On another note, I do remember that I was totally revolted by many billboards on major streets in LA. Without exaggeration, I felt like most of it was embarrassingly pornographic and I really didn’t like that. At the same time, I don’t appreciate being told that revealing any flesh at all (including my voice) is problematic because it “arouses” men. I find that the problem with this message is also that it tends to get metaphorically understood as well, causing women to keep quiet about their thoughts and to devalue themselves. No, I’m really not for that. I am not an auxiliary to my husband, and would never want to be. (I happened to know that he also would hate that. ;)
  5. robert
    November 18, 2010 at 8:54 pm | #5
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    “…a show that makes young girls, in their teens or barely out their teens, stand in skimpy clothing to be judged is demeaning and objectifies women.”
    I believe that your protestation of the show is a bit excessive. No one is forcing the girls to participate in the show, they are there voluntarily. Modelling is by its very nature a profession in which the model willfully turns themself into an object to display whatever it is they are modelling, be it clothes, undergarments, accessories or even their bodies. To force someone to do it would be demeaning; to willfully turn yourself into an object is a valid pursuit and career choice. Just ask any model, they will tell you there is nothing demeaning about it. Its like saying being a professional waiter is demeaning b/c you are forced to serve others.
    As a further point, I have never watched ANTM, but my understanding is that a major part of the show is dedicated to getting to know the contestants on a more personal level, thus obviating your charge of their being objectified.
  6. robert
    November 18, 2010 at 9:08 pm | #6
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    I agree with your critique of the obsession with tzniut in the more right wing circles. I believe that there are two foundations to the laws of tzniut:
    1. Men are pigs who are incapable of controlling themselves.
    2. women are sexual objects.
    I would prefer if there were no laws of tzniut, and adult women would be left to their own devices as to what constitutes proper dress. The notion that elbows and knees MUST be covered while the face can be uncovered, I find to be absurd.

Monday, October 4, 2010

Kohanim and the women they love

Over Yom Tov I was chatting with a kohen who’s an acquaintance of mine. He’s in his mid-50’s and single. He really wants to get married, but there are very few prospects for him. He’s not insistent on marrying a younger woman who can still have kids. He makes an OK living and is a nice guy, but wouldn’t be considered a top “catch” by most.
However, in his age bracket, so many of the women he’d normally be able to date are out of bounds to him because of his status as a kohen. So he can’t date anybody who’s divorced, which is a really tough thing, because he’d like a family and recognizes that he’s not likely to have any biological kids of his own. He’d love to be a stepdad to kids of any age, young or grown, and be able to have a real family sitting around the Shabbat or Yom Tov table. But because he can’t date divorced women, he sadly envisions a future of, at best, just him and a wife. Widows are in relatively short supply. And even among the never-married women, many of them are off-limits because they’ve had a physical relationship with someone non-Jewish in the past, usually before they became more religious.
And that brings up another issue, of course, that being the probing into the sexual history of any woman who might date a kohen. The discomfort of having to disclose things like that is huge. It also forever relegates women who are ba’alot tshuva to second tier status. The frum community makes assumptions about their sexual history and either doesn’t bother to set them up with kohanim or feels no qualms about asking them personal questions that they’d never dream of asking their “pure” FFB daughters. (Or of asking men, making the whole thing quite sexist.) But in this day and age, not all of those FFB girls are so “pure” either. Some have had sexual relationships with men who aren’t Jewish. It’s a silly thing to ask a 40 year old woman to be a virgin (that’s another whole post) and some of their sexual relationships may have been with gentiles.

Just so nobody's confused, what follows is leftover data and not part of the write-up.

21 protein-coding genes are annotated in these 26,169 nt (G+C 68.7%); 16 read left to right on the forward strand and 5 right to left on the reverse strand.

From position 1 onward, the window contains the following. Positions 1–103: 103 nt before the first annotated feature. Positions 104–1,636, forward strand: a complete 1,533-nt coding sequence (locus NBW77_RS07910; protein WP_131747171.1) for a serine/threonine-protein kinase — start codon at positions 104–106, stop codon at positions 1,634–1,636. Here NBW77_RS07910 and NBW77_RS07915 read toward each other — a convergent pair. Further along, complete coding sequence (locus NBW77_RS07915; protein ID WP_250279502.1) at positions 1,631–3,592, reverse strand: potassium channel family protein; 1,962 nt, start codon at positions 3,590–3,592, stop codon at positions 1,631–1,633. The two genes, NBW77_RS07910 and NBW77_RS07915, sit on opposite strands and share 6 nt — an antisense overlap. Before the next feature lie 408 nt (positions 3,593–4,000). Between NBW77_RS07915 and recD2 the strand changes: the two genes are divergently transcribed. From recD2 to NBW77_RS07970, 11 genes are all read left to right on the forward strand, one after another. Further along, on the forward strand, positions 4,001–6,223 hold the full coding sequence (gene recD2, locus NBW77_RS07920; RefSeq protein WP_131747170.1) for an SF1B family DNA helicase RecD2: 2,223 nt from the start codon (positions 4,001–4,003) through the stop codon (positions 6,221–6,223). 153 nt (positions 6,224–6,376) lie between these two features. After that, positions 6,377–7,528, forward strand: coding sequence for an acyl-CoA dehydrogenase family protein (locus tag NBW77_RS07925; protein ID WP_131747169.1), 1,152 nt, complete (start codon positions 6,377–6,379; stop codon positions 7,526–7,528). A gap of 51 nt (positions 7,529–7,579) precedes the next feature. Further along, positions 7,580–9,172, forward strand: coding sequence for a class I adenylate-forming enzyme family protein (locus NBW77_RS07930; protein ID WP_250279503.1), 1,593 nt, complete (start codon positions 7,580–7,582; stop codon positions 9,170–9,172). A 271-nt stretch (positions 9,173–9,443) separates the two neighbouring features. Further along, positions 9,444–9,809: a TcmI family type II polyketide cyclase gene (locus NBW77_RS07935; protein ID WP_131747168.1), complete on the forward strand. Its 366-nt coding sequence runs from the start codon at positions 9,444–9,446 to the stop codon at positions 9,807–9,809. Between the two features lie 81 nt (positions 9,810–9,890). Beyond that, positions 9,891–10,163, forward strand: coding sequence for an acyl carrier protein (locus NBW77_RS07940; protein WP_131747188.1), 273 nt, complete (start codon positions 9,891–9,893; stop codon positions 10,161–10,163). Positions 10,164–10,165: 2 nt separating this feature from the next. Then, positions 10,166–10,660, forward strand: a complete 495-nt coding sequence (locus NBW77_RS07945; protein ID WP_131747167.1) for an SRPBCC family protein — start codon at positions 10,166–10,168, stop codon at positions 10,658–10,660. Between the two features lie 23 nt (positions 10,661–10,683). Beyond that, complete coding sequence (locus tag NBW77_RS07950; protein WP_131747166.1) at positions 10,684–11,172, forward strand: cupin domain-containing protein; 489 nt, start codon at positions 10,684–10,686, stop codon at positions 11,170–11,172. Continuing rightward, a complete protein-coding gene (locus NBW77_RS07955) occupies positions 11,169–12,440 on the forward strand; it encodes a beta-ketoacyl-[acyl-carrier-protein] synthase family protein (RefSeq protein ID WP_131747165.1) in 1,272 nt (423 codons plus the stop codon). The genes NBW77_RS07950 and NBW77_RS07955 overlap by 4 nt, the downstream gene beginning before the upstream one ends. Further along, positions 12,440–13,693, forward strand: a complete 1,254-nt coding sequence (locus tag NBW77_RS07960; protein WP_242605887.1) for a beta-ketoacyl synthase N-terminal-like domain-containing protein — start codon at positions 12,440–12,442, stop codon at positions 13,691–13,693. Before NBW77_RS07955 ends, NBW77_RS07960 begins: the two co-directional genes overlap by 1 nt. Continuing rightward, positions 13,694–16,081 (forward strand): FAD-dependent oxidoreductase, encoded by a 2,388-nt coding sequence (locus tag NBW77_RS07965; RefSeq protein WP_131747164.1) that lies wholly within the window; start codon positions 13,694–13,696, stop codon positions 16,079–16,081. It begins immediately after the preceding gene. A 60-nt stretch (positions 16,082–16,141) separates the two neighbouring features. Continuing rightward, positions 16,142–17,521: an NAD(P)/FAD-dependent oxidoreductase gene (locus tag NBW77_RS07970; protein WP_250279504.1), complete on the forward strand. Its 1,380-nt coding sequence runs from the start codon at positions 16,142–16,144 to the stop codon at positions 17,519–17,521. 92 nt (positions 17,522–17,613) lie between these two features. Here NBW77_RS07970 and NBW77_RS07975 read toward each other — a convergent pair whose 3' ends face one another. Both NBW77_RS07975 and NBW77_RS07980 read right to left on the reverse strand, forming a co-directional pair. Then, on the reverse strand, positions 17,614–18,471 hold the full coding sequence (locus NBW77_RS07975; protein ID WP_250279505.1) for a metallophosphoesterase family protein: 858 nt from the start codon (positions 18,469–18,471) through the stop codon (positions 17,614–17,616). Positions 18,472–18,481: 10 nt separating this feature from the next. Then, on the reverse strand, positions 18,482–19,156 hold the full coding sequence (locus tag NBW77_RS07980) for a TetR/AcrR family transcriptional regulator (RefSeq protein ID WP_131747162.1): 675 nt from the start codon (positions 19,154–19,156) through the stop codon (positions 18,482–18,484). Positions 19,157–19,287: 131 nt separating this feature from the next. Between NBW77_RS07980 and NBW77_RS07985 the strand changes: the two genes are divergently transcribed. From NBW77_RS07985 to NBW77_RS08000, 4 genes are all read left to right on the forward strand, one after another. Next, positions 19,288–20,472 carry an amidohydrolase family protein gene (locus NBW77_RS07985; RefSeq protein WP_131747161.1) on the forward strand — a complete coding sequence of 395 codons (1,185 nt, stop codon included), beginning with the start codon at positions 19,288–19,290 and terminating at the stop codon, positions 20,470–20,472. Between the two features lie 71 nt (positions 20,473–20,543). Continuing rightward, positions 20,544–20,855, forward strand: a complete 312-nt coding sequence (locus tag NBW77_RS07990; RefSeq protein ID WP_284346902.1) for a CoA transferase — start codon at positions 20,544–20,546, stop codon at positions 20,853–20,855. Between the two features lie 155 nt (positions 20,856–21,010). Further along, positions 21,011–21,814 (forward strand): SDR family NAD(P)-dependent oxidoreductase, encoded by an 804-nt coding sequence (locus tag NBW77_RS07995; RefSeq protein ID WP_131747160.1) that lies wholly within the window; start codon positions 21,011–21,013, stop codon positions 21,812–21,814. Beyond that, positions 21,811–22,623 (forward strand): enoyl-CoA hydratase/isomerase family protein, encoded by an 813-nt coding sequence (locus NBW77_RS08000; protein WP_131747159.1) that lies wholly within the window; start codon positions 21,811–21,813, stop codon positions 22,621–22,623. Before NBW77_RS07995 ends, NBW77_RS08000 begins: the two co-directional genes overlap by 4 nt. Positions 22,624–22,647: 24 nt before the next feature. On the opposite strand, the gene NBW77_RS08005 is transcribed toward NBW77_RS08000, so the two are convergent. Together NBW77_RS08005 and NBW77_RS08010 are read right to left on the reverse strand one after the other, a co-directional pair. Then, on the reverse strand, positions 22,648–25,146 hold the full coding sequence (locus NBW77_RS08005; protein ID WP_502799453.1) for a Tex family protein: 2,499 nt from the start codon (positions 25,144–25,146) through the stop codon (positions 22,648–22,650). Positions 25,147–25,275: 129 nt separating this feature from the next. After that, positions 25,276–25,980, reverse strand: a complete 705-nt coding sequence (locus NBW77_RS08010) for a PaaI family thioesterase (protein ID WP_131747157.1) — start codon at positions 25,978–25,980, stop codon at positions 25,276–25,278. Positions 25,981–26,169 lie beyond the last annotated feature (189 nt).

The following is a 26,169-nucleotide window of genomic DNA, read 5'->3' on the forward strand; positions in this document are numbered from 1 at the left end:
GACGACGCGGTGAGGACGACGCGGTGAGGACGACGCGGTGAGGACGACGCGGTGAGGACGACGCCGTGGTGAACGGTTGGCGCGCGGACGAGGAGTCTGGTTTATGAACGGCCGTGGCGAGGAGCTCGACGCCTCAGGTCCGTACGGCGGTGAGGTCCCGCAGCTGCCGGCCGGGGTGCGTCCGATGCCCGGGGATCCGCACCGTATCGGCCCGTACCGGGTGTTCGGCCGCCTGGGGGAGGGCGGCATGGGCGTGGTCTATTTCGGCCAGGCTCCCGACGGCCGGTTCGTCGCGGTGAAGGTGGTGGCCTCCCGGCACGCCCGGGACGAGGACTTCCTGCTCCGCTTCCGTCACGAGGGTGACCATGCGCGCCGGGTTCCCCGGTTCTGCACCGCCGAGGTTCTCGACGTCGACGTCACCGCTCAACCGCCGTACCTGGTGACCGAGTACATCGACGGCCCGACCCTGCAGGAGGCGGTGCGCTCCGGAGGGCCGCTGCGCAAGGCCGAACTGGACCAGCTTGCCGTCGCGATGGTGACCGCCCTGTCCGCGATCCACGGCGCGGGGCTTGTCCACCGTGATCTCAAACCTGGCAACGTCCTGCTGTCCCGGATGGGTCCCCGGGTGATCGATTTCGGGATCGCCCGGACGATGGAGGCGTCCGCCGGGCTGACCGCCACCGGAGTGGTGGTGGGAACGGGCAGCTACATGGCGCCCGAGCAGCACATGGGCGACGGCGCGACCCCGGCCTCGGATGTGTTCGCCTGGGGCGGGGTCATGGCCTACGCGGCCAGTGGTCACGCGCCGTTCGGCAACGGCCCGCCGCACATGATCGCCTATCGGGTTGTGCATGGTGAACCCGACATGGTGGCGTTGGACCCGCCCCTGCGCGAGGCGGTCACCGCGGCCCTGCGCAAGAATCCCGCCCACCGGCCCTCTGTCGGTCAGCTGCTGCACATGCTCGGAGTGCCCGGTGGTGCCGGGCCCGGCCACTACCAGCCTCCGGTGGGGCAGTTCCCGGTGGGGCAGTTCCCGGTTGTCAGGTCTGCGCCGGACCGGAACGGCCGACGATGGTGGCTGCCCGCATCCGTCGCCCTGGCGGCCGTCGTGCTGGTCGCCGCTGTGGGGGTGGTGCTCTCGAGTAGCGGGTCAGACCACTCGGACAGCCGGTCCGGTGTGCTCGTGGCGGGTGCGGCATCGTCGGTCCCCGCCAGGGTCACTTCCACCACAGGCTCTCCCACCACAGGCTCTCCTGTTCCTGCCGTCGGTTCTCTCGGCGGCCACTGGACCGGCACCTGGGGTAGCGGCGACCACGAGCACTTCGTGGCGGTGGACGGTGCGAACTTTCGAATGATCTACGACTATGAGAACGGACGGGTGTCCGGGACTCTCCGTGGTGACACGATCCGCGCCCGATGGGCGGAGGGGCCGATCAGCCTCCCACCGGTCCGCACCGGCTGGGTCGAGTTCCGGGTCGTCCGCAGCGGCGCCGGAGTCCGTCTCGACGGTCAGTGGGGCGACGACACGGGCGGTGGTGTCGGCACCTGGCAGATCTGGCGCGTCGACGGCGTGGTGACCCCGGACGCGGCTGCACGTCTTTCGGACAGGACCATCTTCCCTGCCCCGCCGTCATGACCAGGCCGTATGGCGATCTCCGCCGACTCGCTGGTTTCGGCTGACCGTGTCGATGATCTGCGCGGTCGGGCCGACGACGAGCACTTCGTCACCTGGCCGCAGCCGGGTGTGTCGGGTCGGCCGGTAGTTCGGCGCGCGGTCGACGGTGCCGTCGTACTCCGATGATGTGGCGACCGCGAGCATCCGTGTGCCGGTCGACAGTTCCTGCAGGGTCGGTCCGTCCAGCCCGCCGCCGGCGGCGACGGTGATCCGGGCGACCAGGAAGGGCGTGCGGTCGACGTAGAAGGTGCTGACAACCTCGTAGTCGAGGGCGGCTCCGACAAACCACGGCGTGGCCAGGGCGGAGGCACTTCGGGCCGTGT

A friend of mine dealt with this situation a few years ago. She grew up Jewishly unaffiliated and very naturally had a boyfriend in college with who she had a sexual relationship. She became Modern Orthodox in her early 20’s and got engaged at age 25 to a guy who was on the frummer end of Modern Orthdoxy and happened to be a kohen. She then had to undergo the humiliation of her case being discussed by a bunch of Baltimore rabbis who debated if she was permitted to her fiancée. They questioned her about the nature of her sexual relationship with her college boyfriend and whether they had always used a condom, which might have meant the sex wasn’t “real”, thus creating a heter for her to marry a kohen. In the end, even though one rabbi said it was OK, the other few said no, and he broke off the engagement and broke her heart.
The Torah is pretty clear:
אשה זנה וחללה לא יקחו ואשה גרושה מאישה לא יקחו כי-קדש הוא לאלהָיו.
“They shall not marry a woman who is a prostitute or who is desecrated, and they shall not marry a woman who is divorced from her husband for he [the kohen] is holy to his God.” (Judaica Press translation)
But in this day and age, when we’re not even sure that those who claim to be kohanim are kohanim, and when nobody’s bringing sacrifices in the Temple, isn’t there a legal workaround? I’m not a halachic expert on the issue. I do know that the Conservative Movement made a halachic ruling that a kohen may marry any Jewish woman based on this being a sh’at techak, an emergency situation, in which it’s preferable for kohanim to marry divorced women than to intermarry.
My personal advice to my acquaintance, above, was simply to date observant Conservative women who are divorced, and not to worry about the prohibition. Why should he be denied happiness? But I don’t think he’ll be taking the advice, as he takes the Torah’s prohibition very seriously.
But it seems to me that this archaic obsession with a woman’s purity is outdated and insulting.